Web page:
Case Law Details

Case Name : Sai Mirra Innopharm Private Limited Vs ITO (ITAT Chennai)
Appeal Number : ITA No. 3454/CHNY/2019
Date of Judgement/Order : 08/02/2021
Related Assessment Year : 2007-08
Courts : All ITAT (7783) ITAT Chennai (313)

Sai Mirra Innopharm Private Limited Vs ITO (ITAT Chennai)

On perusal of details filed by the assessee, we find that the assessee has entered into a contract manufacturing agreement with Dr.Reddy’s Laboratories Ltd., for a period of 10 years for manufacturing of drugs as per the specification provided by the principals, but the know-how required for manufacturing of drugs is not possessed by the assessee. Subsequently, Dr.Reddy’s Laboratories Ltd., has terminated the contract before the completion of contract period for the reasons best known to them and demanded the assessee to surrender all the information and manufacturing license for the products produced for them. As a result of this, the assessee company has incurred huge loss in the form of investments made for manufacturing facilities as well as loss of profit from the business for which Dr.Reddy’s Laboratories Ltd., has compensated the assessee for such loss and paid a sum of Rs.6 crores in the impugned assessment year. The case of the assessee was compensation received from Dr.Reddy’s Laboratories Ltd., is for loss of investments made in manufacturing facility and loss of profit from the business, but not a non-compete fee as referred to u/s.28(va)(a) of the Act, for surrendering technical know-how used for manufacturing of drugs. Therefore, in order to understand whether amount received for termination of manufacturing agreement is in the nature of non-compete fee as referred u/s.28(va)(a) of the Act, or a loss of profit from business which can be brought to tax u/s.28(ii)(e) of the Act has to be understand. As per Section 28(ii) of the Act, any compensation or other payment due to or received by an assessee can be brought to tax and such nature of receipts has been defined in sub-clause (a) to (d). Further, sub-clause (e) has been inserted by Finance Act, 2018 w.e.f., 01.04.2019 as per which “compensation by whatever name called in connection with the termination or the modification of the terms and conditions, of any contract relating to his business can be brought to tax as “Profits and gains of business or profession””. From this, it is very clear that up to assessment year 2019-20, compensation received for termination of any agreement cannot be taxed u/s.28(ii)(e) of the Act. In this case, the compensation received pertains to previous year before the amendment to Section 28(ii)(e) of the Act. Therefore, the said amount cannot be brought to tax as compensation or any other payment due to or received by any person by whatever name called in connection with termination of terms and conditions of any contract u/s.28(ii)(e) of the Act.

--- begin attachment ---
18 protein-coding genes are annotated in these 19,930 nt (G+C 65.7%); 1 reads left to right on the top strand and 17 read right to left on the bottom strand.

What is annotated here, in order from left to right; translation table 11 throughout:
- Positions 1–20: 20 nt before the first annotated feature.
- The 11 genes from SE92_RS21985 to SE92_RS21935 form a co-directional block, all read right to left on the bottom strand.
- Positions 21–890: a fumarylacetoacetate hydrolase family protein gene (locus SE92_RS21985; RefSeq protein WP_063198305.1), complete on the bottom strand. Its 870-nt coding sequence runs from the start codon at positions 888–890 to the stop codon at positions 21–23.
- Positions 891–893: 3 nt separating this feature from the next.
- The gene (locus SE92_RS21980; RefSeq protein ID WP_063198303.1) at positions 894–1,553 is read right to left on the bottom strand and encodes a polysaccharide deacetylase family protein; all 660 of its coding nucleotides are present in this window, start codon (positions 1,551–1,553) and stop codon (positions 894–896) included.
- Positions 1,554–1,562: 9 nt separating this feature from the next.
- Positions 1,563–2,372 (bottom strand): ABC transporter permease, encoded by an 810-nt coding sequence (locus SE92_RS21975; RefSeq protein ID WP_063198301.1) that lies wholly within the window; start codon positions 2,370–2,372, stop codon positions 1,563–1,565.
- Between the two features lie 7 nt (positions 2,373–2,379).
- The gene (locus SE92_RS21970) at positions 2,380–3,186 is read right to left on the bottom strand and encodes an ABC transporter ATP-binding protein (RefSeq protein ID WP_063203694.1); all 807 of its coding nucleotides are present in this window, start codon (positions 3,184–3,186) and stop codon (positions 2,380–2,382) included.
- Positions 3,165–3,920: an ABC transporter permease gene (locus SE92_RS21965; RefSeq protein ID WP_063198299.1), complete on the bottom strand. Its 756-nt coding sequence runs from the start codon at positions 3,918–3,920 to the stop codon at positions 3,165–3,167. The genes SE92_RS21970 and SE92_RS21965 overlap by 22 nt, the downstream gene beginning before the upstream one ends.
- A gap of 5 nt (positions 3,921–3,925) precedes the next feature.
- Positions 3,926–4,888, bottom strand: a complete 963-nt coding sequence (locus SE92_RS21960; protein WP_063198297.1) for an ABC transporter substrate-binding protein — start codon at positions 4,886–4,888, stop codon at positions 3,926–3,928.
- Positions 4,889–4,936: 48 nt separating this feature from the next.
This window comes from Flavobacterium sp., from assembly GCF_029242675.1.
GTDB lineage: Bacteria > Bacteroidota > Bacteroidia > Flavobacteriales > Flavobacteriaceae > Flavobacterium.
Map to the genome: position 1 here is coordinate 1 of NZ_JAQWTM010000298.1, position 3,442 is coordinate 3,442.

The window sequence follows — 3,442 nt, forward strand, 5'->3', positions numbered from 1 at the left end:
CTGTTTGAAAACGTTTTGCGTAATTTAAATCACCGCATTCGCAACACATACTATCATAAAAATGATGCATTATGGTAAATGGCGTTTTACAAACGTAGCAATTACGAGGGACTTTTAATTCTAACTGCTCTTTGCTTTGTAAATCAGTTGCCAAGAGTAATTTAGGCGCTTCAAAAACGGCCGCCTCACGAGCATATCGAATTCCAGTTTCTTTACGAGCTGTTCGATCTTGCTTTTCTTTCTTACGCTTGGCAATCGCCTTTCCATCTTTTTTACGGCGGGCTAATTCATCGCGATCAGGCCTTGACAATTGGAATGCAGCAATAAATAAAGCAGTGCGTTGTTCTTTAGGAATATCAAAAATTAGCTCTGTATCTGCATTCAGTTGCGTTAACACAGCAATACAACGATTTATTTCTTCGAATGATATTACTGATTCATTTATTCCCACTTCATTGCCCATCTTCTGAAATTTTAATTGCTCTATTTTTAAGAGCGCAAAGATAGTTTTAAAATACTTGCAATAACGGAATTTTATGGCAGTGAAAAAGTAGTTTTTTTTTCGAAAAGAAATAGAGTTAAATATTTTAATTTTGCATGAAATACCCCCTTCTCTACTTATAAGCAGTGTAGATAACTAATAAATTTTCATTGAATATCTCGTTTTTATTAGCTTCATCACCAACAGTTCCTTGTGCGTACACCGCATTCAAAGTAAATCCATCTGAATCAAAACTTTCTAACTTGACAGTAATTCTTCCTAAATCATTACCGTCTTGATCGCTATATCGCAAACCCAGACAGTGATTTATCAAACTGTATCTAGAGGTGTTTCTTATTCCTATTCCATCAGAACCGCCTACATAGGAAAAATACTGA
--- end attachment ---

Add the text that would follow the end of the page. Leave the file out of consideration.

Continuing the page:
Having said so, let us examine whether the same falls within the ambit of Section 28(va)(a) of the Act. The provisions of Section 28(va)(a) of the Act, deals with any sum whether received or receivable in cash or in kind under agreement for not carrying out any activity in relation to any business for not sharing any know-how, patent, copyright, trade-mark, license, etc. In the present case, from the facts available on record, it is abundantly clear that the assessee acts as a contract manufacturer for drugs and the specification of such drugs has been provided by Dr.Reddy’s Laboratories Ltd. Further, the agreement dated 14.04.2000 clearly states that the assessee was in the business of manufacturing and selling of pharmaceutical products and has also necessary facilities and infrastructure required for the manufacture of said products, but has not possessed the know-how required for manufacturing of goods. From the above, it is very clear that the technical know-how required for manufacturing of drugs is supplied by Dr.Reddy’s Laboratories Ltd. Further, when the assessee is already in the business of manufacturing and distribution of pharmaceutical products and is not having necessary know-how for manufacturing of drugs to be supplied to Dr.Reddy’s Laboratories Ltd., as per the agreement between the parties, the amount paid for termination of contract cannot be brought to tax u/s.28(va)(a) as non compete fee for not using any know-how, patent, copyright and trade-mark etc. Therefore, we are of the considered view that compensation received by the assessee under agreement for breach of contract for giving rise to claim for damages is for the loss of source of income and for relinquish his right to sue in contract agreement. Hence, said compensation does not fall under the purview of Section 28(va)(a) of the Act. We further noted that in the given case, the assessee is only a contract manufacturer with inputs given by the principals. Thus, in our considered view the assessee is not owning any know-how, patent and trade-mark required for manufacturing of goods. Consequently, compensation paid for pre-closure of manufacture agreement cannot be brought to tax u/s.28(va)(a) of the Act, because the same is not in the nature of compensation or any sum paid for not carrying out any activity in relation to any business or not sharing any know-how, patent, copyright, trade-mark, license or any other business or commercial right, which is evident from the fact that even after the termination of agreement with Dr.Reddy’s Laboratories Ltd., the assessee continue to manufacture and distribute pharmaceutical products.